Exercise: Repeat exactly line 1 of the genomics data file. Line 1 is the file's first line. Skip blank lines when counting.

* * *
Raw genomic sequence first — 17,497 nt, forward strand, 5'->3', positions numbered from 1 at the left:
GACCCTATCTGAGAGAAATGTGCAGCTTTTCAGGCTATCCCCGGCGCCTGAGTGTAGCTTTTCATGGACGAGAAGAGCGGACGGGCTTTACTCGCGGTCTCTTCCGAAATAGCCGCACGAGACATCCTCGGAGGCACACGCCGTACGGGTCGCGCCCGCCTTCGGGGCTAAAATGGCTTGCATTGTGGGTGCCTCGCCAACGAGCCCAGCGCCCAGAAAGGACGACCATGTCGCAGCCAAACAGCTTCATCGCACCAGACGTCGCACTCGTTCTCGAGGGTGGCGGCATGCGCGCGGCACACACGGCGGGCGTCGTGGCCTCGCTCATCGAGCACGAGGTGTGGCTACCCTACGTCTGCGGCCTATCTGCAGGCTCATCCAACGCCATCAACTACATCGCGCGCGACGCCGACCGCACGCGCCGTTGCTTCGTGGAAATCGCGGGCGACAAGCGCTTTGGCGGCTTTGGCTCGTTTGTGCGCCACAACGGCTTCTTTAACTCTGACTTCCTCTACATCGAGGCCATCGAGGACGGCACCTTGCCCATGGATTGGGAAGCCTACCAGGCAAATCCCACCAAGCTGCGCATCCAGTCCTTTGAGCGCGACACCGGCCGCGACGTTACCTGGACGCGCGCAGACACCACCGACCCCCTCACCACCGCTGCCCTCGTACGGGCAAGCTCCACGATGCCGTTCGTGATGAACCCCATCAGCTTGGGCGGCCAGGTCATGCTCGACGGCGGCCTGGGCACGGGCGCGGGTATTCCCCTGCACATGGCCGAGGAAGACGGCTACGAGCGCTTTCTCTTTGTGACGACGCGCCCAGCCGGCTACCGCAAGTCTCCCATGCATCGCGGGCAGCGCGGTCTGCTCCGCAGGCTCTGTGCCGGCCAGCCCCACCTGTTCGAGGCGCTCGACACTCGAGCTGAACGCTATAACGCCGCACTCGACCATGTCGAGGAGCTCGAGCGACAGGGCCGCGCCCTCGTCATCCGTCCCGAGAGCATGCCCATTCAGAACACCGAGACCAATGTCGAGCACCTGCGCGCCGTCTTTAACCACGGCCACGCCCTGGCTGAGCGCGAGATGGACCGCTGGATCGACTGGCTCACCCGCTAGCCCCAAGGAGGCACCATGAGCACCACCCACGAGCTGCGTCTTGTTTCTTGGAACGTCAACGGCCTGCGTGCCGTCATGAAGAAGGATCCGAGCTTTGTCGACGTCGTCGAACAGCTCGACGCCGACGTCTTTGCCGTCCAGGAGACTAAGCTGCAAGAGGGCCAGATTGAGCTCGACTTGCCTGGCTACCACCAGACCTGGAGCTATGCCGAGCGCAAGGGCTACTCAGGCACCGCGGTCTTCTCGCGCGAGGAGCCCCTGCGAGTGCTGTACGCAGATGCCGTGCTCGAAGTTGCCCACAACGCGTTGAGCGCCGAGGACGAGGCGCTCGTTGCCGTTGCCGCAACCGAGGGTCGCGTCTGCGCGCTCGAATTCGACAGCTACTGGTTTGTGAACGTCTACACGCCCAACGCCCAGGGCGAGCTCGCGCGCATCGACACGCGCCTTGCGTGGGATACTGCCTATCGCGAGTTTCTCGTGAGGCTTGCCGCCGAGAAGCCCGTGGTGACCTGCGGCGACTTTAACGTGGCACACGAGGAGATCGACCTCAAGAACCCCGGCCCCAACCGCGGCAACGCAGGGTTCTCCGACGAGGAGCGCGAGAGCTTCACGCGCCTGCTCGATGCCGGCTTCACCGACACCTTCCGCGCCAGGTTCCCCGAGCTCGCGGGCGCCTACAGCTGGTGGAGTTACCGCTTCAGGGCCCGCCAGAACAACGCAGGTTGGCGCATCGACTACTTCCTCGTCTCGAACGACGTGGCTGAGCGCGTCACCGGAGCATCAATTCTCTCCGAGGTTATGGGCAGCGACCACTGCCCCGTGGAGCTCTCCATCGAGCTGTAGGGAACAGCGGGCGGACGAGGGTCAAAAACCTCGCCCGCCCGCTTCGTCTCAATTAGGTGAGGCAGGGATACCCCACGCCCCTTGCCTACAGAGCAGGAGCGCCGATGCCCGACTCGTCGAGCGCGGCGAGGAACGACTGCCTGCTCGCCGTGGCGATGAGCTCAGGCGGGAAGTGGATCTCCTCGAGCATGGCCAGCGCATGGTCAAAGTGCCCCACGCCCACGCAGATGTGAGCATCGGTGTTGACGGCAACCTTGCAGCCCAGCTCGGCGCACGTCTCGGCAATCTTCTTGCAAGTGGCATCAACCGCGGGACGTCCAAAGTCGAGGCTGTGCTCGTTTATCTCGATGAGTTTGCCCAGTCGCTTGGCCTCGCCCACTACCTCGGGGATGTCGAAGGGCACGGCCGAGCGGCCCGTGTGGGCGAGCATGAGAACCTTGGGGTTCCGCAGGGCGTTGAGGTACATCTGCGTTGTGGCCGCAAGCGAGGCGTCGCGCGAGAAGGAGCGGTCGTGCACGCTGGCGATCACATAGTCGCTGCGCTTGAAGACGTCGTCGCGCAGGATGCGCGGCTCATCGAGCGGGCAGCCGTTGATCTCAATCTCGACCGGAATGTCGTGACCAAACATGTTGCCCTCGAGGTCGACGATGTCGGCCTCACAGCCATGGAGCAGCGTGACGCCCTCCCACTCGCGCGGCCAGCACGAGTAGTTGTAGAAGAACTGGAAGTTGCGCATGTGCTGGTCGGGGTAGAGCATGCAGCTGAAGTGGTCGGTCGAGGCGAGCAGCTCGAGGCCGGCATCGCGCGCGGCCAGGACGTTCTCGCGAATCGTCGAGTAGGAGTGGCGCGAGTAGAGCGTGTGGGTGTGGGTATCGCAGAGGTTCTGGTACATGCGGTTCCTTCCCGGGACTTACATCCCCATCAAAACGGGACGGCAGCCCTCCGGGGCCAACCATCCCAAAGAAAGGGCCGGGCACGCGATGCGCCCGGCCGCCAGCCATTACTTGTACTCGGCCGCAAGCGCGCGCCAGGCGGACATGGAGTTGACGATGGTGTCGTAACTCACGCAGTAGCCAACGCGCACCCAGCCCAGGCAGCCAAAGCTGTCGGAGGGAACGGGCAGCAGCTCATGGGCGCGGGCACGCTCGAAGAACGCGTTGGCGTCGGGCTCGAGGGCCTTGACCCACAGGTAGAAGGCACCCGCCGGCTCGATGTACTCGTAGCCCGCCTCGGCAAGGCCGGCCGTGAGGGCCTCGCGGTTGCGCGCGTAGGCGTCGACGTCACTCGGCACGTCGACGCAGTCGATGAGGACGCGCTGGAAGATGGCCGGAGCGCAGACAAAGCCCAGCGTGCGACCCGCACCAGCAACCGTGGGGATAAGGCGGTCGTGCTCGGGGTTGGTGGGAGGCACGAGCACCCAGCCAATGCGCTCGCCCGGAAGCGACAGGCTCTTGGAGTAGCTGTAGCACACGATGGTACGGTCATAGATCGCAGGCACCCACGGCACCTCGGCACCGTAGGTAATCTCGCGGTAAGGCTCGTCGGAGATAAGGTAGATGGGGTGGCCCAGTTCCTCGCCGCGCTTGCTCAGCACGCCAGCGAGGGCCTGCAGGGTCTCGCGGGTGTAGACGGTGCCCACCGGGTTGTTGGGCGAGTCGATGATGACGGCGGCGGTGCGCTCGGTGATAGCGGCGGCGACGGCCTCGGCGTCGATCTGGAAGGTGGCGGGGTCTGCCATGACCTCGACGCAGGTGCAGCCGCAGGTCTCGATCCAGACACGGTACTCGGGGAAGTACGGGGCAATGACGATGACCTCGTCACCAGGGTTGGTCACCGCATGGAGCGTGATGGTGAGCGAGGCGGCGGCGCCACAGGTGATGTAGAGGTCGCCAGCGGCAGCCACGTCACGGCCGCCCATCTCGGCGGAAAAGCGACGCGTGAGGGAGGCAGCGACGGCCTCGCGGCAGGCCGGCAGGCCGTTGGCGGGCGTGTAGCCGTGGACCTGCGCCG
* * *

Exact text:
Raw genomic sequence first — 17,497 nt, forward strand, 5'->3', positions numbered from 1 at the left: